Wednesday, March 23, 2011

True Confessions of Project 2011

When I first started Project 201, my biggest trepidation was whether or not to post the actual amount I spent on my non-necessity items.  I had the typical insecurities that I always have about what will people think.  Surely some will say what I spend is nickles compared to what they spend.  Others would be shocked that this is what I consider "budgeting".  But I decided to lay it all out there regardless because if I didn't, it really wasn't being honest.

January was easy because aside from home improvement and some new nail polish I didn't buy anything.  February was a little tricky though.  I spent $270 on various items of shoes and clothes for 3 members of the family.  I bought 15 items which averaged out to $18 an item.  Not bad for shoes, clothes and accessories that were all, for the most part, high quality.

But as I suspected, I got a mixed bag of reactions to my "budget".  Funny how no one balked at spending $250 on painting Syd's room, but the same amount on clothes and shoes?  Have mercy!  I had one friend say that honestly my budget was very reasonable and she confessed that she spends much more on clothes than I do.  And then several other friends poked fun and teased.  One even said that's what they spend on food for an entire month.

I can justify it however I want.  For the time being I pull in a second salary that, while I don't make gobs and gobs of money, I do do well for myself.  I can also say that I work in the fashion industry and I have to maintain a certain level of appearance, but really that's not entirely true being that I get all my work clothes for free, a perk I will sorely miss.

The bottom line is $270 is a lot of money, and 18 items of clothing and shoes is a lot of stuff for 3 people.  I don't plan on doing that on a monthly basis, but honestly, I easily could.  And I probably would if I wasn't doing this monthly project to keep myself in check.

March has not been good so far and I have fallen more times than I care to admit.  I have been lusting for far too much "stuff".  In fact my wish list is a mile long.  And I have gotten into the ugly cycle this month of buy/return.  I buy the item I want because at the time I can spin together a story in my head of why I need it or why now is the perfect time to buy it, or why blah, blah, blah.  It's on sale, it's triple points time, it's friends and family time.  But I take the stuff home and then feel guilty and have buyer's remorse and take it back.  It's a cycle that is all too familiar to me and I need to stop it.  I bought a pair of Ray Ban aviators last week after I vowed to give up my March budget, and within an hour felt like shit.  They are going back.  I also took back that belt I bought last month and put $30 back into my savings account.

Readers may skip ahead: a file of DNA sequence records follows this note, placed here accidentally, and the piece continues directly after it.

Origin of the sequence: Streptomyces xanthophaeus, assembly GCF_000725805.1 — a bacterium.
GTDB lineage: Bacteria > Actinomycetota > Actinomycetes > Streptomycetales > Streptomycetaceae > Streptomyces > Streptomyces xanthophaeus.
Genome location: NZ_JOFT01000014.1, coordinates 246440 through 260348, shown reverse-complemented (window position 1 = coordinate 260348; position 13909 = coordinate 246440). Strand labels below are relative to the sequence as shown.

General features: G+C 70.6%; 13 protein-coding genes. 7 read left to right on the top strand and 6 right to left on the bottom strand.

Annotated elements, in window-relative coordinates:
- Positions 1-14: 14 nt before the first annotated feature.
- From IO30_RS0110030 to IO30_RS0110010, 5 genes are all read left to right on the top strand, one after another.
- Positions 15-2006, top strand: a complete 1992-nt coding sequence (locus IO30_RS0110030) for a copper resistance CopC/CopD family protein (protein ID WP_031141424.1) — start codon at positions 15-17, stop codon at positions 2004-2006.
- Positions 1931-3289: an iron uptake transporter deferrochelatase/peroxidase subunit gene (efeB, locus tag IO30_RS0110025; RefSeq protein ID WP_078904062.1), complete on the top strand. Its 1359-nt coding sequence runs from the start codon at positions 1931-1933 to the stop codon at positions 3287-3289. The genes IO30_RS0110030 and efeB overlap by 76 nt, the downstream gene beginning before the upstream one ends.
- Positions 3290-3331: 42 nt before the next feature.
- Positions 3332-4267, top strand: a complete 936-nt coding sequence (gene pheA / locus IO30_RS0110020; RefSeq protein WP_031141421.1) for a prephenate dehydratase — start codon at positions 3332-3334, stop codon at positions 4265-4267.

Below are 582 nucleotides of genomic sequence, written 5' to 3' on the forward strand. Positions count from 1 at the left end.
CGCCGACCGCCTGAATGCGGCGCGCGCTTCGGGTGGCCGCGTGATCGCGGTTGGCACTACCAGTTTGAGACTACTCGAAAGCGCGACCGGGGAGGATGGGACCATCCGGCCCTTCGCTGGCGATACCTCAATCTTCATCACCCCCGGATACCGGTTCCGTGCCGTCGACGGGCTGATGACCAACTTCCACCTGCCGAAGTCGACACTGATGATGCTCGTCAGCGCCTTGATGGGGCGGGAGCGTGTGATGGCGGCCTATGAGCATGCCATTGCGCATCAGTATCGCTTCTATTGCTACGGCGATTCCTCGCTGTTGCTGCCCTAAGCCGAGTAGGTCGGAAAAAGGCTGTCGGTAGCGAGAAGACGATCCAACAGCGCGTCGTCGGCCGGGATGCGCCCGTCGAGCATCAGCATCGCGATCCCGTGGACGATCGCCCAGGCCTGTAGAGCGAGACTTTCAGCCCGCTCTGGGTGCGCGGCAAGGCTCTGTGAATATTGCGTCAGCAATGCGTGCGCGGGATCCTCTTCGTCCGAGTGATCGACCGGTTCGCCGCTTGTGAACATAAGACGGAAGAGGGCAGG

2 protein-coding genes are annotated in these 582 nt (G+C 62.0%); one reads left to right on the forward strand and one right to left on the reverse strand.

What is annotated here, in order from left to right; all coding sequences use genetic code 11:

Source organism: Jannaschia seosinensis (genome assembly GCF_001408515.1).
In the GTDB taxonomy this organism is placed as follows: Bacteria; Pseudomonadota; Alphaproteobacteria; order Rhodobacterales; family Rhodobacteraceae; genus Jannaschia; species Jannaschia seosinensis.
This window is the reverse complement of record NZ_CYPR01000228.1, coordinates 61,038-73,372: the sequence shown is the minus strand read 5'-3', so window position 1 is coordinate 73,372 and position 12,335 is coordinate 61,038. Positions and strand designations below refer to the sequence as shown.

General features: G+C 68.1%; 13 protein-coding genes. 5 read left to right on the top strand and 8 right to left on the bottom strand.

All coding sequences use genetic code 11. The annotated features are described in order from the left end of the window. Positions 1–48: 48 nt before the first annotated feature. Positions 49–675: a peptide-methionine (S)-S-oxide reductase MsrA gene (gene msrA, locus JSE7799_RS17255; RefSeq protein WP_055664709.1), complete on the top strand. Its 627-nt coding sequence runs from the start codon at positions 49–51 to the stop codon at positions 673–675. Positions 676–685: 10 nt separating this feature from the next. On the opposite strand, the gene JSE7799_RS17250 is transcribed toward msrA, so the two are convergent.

I just quit my job for goodness sake, a fact that was made very real yesterday after it was finally announced to the company.  And last night we signed the contract for the pool construction to start.  I have had a chronic case of heartburn now for the last 12 hours.  Money makes me nauseous and gives me hives and it can be a very sticky and uncomfortable subject to talk about.  Some people groan about how they don't have enough, yet go on vacations and get their hair done on a weekly basis.  Others truly don't have enough.  Others have plenty and like to flash it around while others prefer to be modest and humble.

I like to be honest and real when it comes to money talk.  I didn't start this project because we were in debt or couldn't make our mortgage.  We would fit into the typical middle class income model I guess.  My husband makes a decent living and can provide for us just fine.  Sure it's a little up and down from month to month, as is the case with most small business owners, but at the end of the day our cars are paid off and we are not in credit card debt.  I started the project because I recognized the need to scale down on the stuff I brought into my house from all categories.  A big category just happens to be clothes.

The biggest thing I have learned this far in Project 2011 is that if I want the life that I truly crave and a future I desire, I need to plan better and be more creative.  But what I am learning too is that it's not just the type of life "I want" but the type of life my God wants for me.  A life that I can be proud living and where I can be a good steward of the money that God has trusted us with.